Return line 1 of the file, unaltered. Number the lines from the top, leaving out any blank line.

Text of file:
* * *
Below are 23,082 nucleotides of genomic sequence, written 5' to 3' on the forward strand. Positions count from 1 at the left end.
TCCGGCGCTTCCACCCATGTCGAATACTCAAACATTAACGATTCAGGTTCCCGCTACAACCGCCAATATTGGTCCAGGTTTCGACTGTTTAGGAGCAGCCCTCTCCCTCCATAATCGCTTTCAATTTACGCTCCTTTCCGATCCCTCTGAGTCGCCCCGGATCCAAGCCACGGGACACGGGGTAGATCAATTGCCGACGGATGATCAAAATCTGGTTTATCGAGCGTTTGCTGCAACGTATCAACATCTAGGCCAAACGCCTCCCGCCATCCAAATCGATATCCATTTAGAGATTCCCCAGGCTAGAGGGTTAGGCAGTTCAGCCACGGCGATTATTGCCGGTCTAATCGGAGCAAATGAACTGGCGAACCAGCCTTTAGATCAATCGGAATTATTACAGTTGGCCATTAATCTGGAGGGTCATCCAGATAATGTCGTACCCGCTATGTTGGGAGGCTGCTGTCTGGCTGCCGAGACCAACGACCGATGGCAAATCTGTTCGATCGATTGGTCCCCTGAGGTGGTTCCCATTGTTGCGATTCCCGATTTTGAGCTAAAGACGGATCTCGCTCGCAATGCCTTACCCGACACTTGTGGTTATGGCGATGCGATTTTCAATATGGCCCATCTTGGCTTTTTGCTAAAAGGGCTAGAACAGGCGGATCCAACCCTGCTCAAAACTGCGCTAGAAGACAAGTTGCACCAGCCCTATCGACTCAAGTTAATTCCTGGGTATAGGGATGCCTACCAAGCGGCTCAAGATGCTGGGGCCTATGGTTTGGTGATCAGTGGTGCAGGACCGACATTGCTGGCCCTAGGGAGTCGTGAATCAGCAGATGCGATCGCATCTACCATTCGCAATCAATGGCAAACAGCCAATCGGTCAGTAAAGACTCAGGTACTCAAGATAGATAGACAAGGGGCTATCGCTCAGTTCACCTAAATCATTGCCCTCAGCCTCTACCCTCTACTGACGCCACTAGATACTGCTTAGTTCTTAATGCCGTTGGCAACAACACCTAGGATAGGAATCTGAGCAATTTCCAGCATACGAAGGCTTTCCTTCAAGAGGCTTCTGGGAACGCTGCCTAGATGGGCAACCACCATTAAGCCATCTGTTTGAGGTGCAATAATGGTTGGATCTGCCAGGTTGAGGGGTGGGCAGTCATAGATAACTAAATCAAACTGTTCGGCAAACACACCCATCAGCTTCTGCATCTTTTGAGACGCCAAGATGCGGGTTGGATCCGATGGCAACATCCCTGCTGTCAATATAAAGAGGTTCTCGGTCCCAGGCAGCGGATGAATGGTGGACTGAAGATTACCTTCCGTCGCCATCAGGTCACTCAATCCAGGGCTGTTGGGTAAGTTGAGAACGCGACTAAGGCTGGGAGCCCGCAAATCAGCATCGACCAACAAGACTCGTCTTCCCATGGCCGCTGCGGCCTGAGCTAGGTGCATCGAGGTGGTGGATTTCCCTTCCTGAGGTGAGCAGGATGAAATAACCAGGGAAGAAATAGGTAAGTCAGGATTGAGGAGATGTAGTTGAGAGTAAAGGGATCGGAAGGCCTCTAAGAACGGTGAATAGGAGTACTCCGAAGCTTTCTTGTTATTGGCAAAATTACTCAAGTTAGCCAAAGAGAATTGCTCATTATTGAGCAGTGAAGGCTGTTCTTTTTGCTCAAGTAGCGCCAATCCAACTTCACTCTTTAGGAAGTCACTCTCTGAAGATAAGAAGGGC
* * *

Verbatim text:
Below are 23,082 nucleotides of genomic sequence, written 5' to 3' on the forward strand. Positions count from 1 at the left end.